The timing of the trip was interesting (14th-17th), with what felt like a distinct seasonal change occurring while we were gone. It was summer weather when we left and fall weather when we returned. Joann’s happy. I’m trying to be.
Here are some things I learned (or truths I had reinforced) from this brief vacation, about others and about myself...
- I learned that Disneyland has not lost its “magic” for me. This was my sixth visit, first since my friend Dan and I won a free trip in a drawing at George Fox our sophomore year. The fact that the Blue Bayou restaurant and Pirates of the Caribbean were closed (among others) was not magical. But the “splashy” story of Brer Rabbit and Co, the simplicity of Mr Toad’s Wild Ride, the snarky tour guides of the Jungle Cruise, the sublimity of the Riverboat Cruise, the sightings of wandering Disney characters—all these and more contain that mixture of aesthetics, excitement and nostalgia that give Disneyland its mystique. Can’t wait to return.
- I learned that animatronic people kind of scare me.
- I learned that I’m not so sure Disneyland is the “happiest place on earth.” For me and Joann, yes, perhaps. For others, I'm not so sure. We saw (and heard) a lot of unhappy, whiny, complaining children. And, consequently, a lot of irritable parents of said children. The rush to escape the park after closing was comical. I watched one woman chew out the guy behind her for accidentally bumping her with the stroller he was pushing for the second time. He looked at his buddies, seemingly a bit shell-shocked but also angrily defensive. One’s true colors come out at the end of a long day of child management and appeasement at Disneyland.
- I learned that I love the thrill and challenge of the unknown. Most of my travels through Europe, China, and South America involved some structure, but a loose enough structure that left room for flexibility and spontaneity. I also don’t always enjoy planning, often preferring to figure things out when there is a greater sense of urgency. It is this “bent” that led to us leaving Disneyland at 8pm and arriving in Glendale (Boyd’s home) around midnight, after a free bus ride (I gave a dollar to the guy in front of me who didn’t have exact change, a gesture which the bus driver witnessed and seemingly decided to reward with free tickets for Joann and I), followed by the befriending of a Korean mother and daughter with limited English, who were also heading to Glendale and so led us to a bus stop downtown where we waited for a long time for a bus that never came, followed by the arrival of the Korean mother’s neighbor, who picked us up in a white van and took us home to Glendale, for a fee cheaper than a taxi. It all worked out. It often does.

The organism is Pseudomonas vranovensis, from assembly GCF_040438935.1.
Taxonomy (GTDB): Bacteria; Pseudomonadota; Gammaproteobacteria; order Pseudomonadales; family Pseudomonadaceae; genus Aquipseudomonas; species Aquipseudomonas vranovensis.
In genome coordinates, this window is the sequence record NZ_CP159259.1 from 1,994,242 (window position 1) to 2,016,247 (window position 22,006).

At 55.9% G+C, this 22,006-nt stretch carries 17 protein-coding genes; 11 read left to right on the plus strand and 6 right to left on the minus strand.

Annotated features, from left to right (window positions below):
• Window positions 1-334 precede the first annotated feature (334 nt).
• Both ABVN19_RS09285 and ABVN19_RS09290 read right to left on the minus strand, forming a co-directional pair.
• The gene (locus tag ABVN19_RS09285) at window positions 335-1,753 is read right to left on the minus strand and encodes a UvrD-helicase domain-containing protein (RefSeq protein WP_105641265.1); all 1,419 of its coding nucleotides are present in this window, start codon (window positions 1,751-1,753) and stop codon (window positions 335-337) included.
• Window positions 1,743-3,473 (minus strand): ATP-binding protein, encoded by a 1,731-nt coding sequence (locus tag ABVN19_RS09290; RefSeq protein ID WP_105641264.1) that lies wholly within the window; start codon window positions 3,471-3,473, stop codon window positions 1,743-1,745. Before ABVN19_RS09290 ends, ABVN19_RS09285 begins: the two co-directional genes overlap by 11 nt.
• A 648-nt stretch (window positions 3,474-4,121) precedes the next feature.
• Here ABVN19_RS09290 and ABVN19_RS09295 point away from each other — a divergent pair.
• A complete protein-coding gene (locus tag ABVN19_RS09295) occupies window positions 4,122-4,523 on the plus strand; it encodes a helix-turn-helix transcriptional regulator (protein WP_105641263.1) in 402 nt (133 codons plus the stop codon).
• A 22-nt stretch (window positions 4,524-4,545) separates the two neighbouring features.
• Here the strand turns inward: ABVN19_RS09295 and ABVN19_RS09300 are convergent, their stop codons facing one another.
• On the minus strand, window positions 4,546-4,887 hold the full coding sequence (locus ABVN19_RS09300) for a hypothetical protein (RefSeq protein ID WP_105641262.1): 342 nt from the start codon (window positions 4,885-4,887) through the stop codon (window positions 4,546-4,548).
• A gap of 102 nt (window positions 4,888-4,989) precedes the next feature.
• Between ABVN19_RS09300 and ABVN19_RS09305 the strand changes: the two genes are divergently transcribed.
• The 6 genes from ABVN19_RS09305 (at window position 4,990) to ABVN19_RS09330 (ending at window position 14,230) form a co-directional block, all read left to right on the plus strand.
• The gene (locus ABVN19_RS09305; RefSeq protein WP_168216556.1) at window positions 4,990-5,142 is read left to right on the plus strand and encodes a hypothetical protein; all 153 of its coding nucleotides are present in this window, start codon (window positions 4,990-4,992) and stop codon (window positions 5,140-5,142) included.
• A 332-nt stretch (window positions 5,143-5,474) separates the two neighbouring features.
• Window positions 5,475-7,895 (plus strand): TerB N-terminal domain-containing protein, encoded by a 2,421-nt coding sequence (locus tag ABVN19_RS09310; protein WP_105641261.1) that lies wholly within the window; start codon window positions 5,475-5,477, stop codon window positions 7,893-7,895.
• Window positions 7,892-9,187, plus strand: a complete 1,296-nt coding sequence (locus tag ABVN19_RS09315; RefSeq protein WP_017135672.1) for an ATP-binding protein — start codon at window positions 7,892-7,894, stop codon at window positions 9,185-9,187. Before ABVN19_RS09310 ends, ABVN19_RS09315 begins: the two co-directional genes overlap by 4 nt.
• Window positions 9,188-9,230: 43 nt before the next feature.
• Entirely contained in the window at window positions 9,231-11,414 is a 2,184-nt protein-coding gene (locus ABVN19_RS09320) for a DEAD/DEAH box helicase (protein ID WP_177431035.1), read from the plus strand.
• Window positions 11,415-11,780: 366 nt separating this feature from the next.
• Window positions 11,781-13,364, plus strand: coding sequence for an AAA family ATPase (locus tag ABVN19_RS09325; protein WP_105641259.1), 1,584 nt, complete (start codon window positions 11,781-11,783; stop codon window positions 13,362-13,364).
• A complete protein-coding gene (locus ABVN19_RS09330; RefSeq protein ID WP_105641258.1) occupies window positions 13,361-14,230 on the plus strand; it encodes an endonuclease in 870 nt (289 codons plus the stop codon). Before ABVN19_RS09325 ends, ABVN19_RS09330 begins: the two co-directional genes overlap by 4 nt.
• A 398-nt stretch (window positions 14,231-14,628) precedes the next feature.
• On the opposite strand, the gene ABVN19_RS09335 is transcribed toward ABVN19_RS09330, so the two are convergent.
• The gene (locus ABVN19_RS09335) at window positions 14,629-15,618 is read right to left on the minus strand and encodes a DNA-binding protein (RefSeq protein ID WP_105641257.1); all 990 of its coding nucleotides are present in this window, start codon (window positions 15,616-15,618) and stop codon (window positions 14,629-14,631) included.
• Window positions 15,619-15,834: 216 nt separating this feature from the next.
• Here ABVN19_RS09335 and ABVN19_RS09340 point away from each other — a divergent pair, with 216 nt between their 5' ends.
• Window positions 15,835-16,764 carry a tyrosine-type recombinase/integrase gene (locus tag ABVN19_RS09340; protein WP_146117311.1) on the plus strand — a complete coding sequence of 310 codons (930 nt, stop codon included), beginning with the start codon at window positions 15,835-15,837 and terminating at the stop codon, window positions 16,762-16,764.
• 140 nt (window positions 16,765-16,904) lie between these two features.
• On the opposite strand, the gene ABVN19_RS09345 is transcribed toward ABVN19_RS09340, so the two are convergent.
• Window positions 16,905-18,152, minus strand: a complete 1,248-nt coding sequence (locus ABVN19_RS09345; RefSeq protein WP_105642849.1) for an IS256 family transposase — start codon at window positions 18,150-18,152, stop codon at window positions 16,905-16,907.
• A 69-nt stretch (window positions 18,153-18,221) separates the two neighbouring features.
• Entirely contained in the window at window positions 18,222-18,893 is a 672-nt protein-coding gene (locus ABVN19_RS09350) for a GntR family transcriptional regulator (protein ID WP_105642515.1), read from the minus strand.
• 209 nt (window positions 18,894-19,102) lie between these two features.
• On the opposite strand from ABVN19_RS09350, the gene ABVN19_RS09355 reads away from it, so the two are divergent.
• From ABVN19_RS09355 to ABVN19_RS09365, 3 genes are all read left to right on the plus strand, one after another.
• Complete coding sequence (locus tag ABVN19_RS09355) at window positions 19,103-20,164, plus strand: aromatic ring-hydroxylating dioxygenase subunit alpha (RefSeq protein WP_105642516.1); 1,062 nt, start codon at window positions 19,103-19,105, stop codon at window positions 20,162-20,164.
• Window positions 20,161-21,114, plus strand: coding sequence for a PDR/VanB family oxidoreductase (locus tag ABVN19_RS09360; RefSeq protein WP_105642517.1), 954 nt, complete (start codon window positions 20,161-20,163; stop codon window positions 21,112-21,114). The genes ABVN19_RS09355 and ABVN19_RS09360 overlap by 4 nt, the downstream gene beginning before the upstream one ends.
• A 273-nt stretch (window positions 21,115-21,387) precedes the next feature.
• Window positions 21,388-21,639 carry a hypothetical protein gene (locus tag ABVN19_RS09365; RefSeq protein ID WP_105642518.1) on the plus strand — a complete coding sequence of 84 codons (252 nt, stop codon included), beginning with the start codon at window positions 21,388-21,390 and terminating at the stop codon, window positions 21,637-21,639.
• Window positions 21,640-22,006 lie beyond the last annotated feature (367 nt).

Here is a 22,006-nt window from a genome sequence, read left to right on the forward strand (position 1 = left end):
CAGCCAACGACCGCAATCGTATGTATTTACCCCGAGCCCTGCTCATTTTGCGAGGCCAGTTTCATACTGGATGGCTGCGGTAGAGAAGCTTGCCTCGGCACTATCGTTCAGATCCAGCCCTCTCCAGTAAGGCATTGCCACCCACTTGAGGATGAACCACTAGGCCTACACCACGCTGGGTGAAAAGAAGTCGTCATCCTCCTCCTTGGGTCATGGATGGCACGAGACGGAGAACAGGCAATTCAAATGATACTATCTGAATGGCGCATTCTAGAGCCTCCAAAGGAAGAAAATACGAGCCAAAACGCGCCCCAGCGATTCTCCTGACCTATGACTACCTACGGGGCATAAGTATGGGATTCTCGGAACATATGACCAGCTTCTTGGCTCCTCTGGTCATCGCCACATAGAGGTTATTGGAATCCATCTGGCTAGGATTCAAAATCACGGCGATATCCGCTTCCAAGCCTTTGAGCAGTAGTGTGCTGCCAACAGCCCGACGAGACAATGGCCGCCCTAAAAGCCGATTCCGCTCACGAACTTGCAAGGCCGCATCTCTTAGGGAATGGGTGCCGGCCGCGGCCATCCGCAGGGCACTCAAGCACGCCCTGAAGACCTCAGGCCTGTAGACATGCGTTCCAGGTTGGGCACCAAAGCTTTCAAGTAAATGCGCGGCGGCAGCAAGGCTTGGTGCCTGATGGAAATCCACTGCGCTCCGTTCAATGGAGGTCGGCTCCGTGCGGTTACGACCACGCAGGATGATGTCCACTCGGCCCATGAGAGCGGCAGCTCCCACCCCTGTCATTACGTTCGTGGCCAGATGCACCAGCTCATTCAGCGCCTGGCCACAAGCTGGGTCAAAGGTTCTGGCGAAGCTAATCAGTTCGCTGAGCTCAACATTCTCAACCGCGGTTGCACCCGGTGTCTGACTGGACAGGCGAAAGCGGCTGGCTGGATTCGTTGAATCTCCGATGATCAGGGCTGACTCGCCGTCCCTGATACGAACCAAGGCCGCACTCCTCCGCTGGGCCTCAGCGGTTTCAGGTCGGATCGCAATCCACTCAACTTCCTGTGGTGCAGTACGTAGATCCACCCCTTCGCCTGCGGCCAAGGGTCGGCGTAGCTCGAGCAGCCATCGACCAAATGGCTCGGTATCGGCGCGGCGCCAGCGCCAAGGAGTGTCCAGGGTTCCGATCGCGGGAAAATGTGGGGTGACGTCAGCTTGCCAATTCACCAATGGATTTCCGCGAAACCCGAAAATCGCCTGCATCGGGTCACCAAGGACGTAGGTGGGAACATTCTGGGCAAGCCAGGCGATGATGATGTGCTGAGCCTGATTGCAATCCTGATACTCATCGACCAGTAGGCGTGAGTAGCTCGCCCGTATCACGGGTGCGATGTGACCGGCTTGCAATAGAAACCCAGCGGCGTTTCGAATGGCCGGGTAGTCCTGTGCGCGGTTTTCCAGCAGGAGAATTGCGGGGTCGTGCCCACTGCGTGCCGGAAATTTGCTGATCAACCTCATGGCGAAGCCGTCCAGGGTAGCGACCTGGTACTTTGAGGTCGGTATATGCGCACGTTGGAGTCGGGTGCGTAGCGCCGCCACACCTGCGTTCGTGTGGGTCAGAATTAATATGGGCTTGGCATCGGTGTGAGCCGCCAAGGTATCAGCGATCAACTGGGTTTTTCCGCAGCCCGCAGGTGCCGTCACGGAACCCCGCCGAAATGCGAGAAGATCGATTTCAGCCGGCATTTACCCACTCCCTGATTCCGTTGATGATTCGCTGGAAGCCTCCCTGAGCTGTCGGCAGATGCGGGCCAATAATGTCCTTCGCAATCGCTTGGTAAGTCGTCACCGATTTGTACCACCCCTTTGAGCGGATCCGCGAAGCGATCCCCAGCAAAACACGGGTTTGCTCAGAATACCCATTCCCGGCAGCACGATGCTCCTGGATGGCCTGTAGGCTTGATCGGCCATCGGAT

- I learned that I can do fried chicken and waffles about once every
tentwenty years. One of our stops during the bachelor party (sandwiched in between two pubs) was a visit to Roscoe’s. The meal consisted of fried chicken, waffles (w/maple syrup), and sides of Mac and Cheese and cornbread. My stomach did not feel great, and I tried to appease my angry body with a veggie omelet and fruit the next morning. I’m still so sorry, body.
- I learned that I have a place in my heart for SoCal. I love the Pacific NW...Portland, Olympia and everything between, for many reasons. But there’s just something about the excitement and feel of LA, after spending some time in Anaheim, downtown, Hollywood, Ventura and Carpenteria (the wedding site). That "something" is certainly not the cost of living, whatever the "something" is.
- I learned that Matt Boyd has the funniest friends. Or at least they laugh at my humor. Wait, does that make them funny or me narcissistic? No but really, they cracked me up, and the melting pot of our combined comedy made for a funny week.
- I learned that when you choose to cut costs to stay in a Motel 6 with your wife instead of the more glamorous Marriott next door (where most of the wedding party was), you get what you pay for.
- I re-learned what makes Matt Boyd an exceptional man and sure to enjoy a thriving marriage. As I said in my very sincere best man toast (which was seemingly amusing, though the drinking had started way before I began) and now say again here, directly to you, Matt: you’ve got a great sense of humor and ability to laugh at everything, which I’ve discovered in my 13.5 months of marriage makes a huge difference in dealing with personality clashes and various conflicts when they arise; you have an obvious sense of beauty, evident in the way you enjoy the arts, but which I think also will enable you to deeply enjoy your wife and life with her, as that beauty, when present to the mind, will likely often overshadow that which may not, at times, seem beautiful; and you possess great character and a willingness to continue developing that character, never becoming complacent but striving for the deepening of your already existing qualities of thoughtfulness, faithfulness, and kindness. You’re a good man. And despite my opening, tongue-in-cheek remark (“Marriage is awful”), I have no doubt your marriage will be the opposite. Okay…tribute finished. (Ron Cox, you’re cool too. But that’s all you get. You were just a groomsmen, after all, not the groom.)
Fun trip…thanks to Matt and Larissa Boyd for the excuse to come down. Quack! (You had to be there.)